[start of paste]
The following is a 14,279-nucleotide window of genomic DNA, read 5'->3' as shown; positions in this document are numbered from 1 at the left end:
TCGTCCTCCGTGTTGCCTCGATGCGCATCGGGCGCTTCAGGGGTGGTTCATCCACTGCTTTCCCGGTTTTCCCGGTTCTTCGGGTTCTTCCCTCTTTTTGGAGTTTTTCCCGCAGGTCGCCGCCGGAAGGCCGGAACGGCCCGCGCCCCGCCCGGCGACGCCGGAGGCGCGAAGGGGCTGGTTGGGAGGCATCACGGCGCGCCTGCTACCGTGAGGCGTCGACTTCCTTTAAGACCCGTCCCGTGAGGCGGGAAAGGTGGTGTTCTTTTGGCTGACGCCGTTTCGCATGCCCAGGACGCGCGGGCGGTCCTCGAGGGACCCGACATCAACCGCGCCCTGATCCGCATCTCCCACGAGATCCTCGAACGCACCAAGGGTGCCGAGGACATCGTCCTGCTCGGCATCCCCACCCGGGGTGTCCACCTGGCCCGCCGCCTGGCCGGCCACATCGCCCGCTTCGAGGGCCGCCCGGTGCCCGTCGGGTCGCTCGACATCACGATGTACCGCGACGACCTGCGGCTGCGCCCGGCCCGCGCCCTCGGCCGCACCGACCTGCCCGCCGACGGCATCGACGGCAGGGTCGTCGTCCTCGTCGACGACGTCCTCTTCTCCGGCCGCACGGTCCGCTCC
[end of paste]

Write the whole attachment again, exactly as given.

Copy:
The following is a 14,279-nucleotide window of genomic DNA, read 5'->3' as shown; positions in this document are numbered from 1 at the left end:
TCGTCCTCCGTGTTGCCTCGATGCGCATCGGGCGCTTCAGGGGTGGTTCATCCACTGCTTTCCCGGTTTTCCCGGTTCTTCGGGTTCTTCCCTCTTTTTGGAGTTTTTCCCGCAGGTCGCCGCCGGAAGGCCGGAACGGCCCGCGCCCCGCCCGGCGACGCCGGAGGCGCGAAGGGGCTGGTTGGGAGGCATCACGGCGCGCCTGCTACCGTGAGGCGTCGACTTCCTTTAAGACCCGTCCCGTGAGGCGGGAAAGGTGGTGTTCTTTTGGCTGACGCCGTTTCGCATGCCCAGGACGCGCGGGCGGTCCTCGAGGGACCCGACATCAACCGCGCCCTGATCCGCATCTCCCACGAGATCCTCGAACGCACCAAGGGTGCCGAGGACATCGTCCTGCTCGGCATCCCCACCCGGGGTGTCCACCTGGCCCGCCGCCTGGCCGGCCACATCGCCCGCTTCGAGGGCCGCCCGGTGCCCGTCGGGTCGCTCGACATCACGATGTACCGCGACGACCTGCGGCTGCGCCCGGCCCGCGCCCTCGGCCGCACCGACCTGCCCGCCGACGGCATCGACGGCAGGGTCGTCGTCCTCGTCGACGACGTCCTCTTCTCCGGCCGCACGGTCCGCTCC